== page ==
I’m sitting in my 12-year-old daughter’s bedroom, spray bottle in one hand and putty knife in the other, with tears streaming down my face.
We’re using a mixture of water and fabric softener to scrape away the wildlife-themed wallpaper border that has lined her walls for 10 years now. But in my heart it feels as if we’re scraping apart her very childhood, layer by layer.
I’ve been promising to redecorate my kiddo’s room for over a year now, to something more grown-up than cute jungle animals, baby blue skies and fluffy white clouds. But, between our hectic travel schedule and new business ventures, something always seemed to come up to delay the project.
As my mind is flooded with memories dating back to my painful divorce, when my daughter was a two-year-old toddler, I realize that perhaps I’ve subconsciously been procrastinating on purpose, unwilling (or simply unable) to confront this symbolic rite of passage.
Her mom and I entered couples counseling less than six months after Alex was born. After 13 years together we had grown apart, and having a child only seemed to make the distance between us more visceral, the personal differences more pronounced. Twenty months later I filed for divorce, though financial circumstances necessitated that we live together, legally separated, for almost another year.
The divorce papers were signed, our house was sold, and we moved into our respective houses, all over the same weekend in early 2004. I immediately decided to decorate my daughter’s room in my new house exactly as it had been in our old one, in order to make the transition easier for her. Although I had only around 33% custody at that time, I was determined to be an extremely hands-on father.
Truth be told, I was in a state of panic about what life would hold for me as a newly divorced, self-employed single dad with no financial safety net to speak of. The fact that I was in a complicated long-distance relationship with a woman who lived in Toronto (1000 miles away, for those keeping score) didn’t make matters any easier.
So you can understand the tumultuous jumble of thoughts and emotions that swirled in my mind as I pasted up wallpaper for the first time in my life, simultaneously excited and terrified by the myriad possibilities the future seemed to offer. It was only the need to stay strong for my daughter, and the knowledge that my girlfriend would be visiting in a few months, that kept me from having a complete mental breakdown.
We’d fallen in love– first online and then in real life– as both of us were going through separation and divorce, clinging to each other as passionately as you would to a life raft in stormy seas. After years of being made to feel inadequate and unworthy of love, our intense connection made me feel virile and vital, teaching me how powerful true love could be.
But where I was an optimistic idealist, she was a practical realist: She warned from the very beginning that our life-altering relationship was doomed to failure. After all, we lived in different countries, and our custody agreements prevented either of us from moving if we wanted to see our kids. So she would break up with me at random, over and over again, only to change her mind and beg me to take her back a few weeks or months later. It was maddening, but I was addicted to the potent connection we shared.
I’ve never believed in giving up, especially on something you truly care about. I’ve always believed that anything is possible if only you want it badly enough and work hard enough. I couldn’t let go of the greatest love I’d ever known. I was cursed by my own willful sense of justice, and inability to separate what is from what SHOULD be.
Eventually, two years into the relationship, after nearly a half-dozen soul-crushing breakups and heartwarming reunions, I’d had enough of the toxic push/pull rollercoaster of emotions. I knew she’d never be able to fully commit to me with her whole heart, just as I knew she’d never let me go completely. And so I pushed her away, HARD, with a harsh finality that demanded we never speak again. And so we didn’t.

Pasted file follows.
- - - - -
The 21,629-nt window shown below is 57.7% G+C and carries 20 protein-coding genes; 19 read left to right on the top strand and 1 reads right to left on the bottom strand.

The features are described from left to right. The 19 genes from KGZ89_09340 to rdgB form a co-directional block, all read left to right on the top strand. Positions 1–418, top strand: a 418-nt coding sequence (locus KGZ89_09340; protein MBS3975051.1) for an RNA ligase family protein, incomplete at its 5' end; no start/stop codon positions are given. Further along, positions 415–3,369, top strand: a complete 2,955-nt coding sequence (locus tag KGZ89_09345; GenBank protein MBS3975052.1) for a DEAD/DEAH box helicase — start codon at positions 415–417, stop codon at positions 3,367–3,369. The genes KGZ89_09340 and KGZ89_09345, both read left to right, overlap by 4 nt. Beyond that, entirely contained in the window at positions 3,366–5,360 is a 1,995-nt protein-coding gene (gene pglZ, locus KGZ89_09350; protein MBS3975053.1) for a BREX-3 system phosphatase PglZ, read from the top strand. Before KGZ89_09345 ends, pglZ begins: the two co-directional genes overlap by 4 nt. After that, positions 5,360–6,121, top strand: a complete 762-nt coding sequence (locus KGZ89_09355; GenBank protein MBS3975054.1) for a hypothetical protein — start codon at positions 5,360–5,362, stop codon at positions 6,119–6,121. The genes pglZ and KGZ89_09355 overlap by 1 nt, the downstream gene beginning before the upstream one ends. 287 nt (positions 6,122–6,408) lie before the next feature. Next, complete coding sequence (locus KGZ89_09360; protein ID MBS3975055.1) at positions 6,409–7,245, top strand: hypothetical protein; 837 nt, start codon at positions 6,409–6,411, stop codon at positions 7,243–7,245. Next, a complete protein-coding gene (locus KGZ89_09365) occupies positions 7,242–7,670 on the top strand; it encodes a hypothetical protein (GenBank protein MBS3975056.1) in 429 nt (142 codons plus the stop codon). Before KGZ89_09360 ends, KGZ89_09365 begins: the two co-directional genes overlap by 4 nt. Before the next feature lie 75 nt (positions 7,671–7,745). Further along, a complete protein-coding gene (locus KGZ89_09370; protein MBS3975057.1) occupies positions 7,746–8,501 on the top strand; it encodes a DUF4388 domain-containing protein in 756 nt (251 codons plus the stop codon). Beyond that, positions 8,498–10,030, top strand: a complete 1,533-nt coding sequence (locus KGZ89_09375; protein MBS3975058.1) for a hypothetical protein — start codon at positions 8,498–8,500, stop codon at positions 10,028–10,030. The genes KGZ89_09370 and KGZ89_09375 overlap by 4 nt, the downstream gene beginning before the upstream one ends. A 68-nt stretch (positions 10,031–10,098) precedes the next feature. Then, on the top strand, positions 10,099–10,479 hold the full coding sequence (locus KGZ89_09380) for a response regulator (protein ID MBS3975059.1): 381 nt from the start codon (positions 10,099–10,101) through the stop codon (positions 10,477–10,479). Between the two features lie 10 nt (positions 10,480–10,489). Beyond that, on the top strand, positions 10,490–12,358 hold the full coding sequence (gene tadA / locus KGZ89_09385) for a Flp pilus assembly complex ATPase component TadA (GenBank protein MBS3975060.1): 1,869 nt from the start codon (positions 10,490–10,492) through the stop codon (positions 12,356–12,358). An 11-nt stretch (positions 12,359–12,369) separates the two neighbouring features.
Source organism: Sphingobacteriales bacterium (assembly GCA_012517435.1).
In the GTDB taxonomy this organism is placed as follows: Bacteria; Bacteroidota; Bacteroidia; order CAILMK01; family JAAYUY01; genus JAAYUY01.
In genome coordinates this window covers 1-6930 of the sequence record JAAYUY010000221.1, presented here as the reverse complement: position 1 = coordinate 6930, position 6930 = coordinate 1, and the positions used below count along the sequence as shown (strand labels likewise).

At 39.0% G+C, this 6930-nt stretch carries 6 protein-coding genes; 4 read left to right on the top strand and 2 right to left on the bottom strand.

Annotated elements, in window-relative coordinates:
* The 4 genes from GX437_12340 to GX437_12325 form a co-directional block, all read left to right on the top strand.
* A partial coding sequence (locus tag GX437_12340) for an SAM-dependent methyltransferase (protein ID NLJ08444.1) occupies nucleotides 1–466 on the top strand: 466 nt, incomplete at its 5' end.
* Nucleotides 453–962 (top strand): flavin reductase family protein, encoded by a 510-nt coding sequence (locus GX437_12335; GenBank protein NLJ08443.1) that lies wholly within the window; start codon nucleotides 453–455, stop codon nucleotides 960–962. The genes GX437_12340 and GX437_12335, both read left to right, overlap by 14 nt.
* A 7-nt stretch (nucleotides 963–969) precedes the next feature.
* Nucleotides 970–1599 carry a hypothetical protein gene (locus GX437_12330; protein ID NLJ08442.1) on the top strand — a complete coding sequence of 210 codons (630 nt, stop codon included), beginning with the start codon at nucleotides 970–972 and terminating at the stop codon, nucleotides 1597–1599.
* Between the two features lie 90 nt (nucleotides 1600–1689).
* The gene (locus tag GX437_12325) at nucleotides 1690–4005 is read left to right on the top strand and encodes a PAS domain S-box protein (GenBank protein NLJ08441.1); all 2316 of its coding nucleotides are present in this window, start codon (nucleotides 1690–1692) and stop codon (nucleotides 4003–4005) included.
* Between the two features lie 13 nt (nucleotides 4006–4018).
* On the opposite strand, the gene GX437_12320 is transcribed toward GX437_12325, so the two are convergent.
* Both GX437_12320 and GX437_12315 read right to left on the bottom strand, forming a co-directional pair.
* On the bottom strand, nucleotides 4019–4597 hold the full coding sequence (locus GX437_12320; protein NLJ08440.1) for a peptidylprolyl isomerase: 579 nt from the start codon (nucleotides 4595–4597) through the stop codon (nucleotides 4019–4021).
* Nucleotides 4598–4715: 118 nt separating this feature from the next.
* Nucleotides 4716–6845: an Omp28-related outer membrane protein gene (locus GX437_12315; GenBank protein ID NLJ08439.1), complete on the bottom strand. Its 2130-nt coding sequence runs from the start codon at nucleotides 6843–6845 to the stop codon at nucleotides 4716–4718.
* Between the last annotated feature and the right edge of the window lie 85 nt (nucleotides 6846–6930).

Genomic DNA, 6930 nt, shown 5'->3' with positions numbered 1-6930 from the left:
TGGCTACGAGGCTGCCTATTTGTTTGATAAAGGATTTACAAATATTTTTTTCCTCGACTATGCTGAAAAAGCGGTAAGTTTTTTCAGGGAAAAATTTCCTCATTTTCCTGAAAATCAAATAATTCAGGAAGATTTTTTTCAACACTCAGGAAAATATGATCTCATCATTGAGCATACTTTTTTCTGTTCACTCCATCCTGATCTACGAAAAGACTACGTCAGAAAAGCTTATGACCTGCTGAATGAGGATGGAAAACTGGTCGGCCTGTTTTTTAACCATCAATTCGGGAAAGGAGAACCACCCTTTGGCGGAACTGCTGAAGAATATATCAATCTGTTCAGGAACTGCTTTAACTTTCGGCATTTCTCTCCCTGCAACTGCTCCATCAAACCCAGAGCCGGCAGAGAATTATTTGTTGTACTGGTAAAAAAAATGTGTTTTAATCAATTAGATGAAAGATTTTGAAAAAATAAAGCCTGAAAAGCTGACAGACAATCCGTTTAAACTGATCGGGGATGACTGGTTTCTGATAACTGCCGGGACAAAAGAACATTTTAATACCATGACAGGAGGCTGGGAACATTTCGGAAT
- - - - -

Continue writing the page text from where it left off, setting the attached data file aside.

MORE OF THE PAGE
Finally, for the first time in my life, I was truly free. So why did I feel more frightened than liberated?
Needless to say, I was crushed by this turn of events, and felt as if my soul were being ripped in two. I foolishly threw myself back into the dating world before I’d had time to properly grieve, but every woman I met failed to measure up to my newly heightened expectations for what love could be.
In retrospect, there were a lot of positives that came from my crushing heartache. I became much more selective in what I was looking for from love, and much better about drawing boundaries regarding how I expected to be treated. I threw myself into my study of improv comedy, which began as a hobby to get me out of my head and out of the house, and wound up becoming a part-time professional gig. And by 2006 I’d started writing for AirTran’s in-flight magazine, which would forever alter the course of my career.
But, most importantly of all, I began to focus my attention on the two most important relationships in my life, with my daughter and my beloved grandmother. My grandmother and I had always been close during my childhood– she watched me for two years while my dad was stationed overseas in the Army and my mom worked full-time. But we’d become much closer after my grandfather died, and closer still after my daughter (her first great-grandchild) was born.
Granny would come down almost every weekend, driving 90 minutes each way, to spend time with my daughter and I. She’d take care of Alex whenever I had an improv show, or a date with some new lady in my life. The next morning, we’d go see a show at Atlanta’s Center for Puppetry Arts, visit Alex’s favorite playground, or grab a pizza at Chuck E Cheese. All three of us relished these little adventures, and the lack of a significant other in my life began to hurt less and less.
My grandmother and I had deep, long chats that made us feel more like friends than mere family. Though she grew up dirt-poor in rural Tennessee, with only a ninth grade education, she had a sage wisdom about her that I came to rely on, balanced by a playful sense of humor that bordered on downright silly. I can still picture her and my daughter sitting in little chairs in Alex’s bedroom, coloring contentedly while sipping tea from the tiny tea set they’d painted together.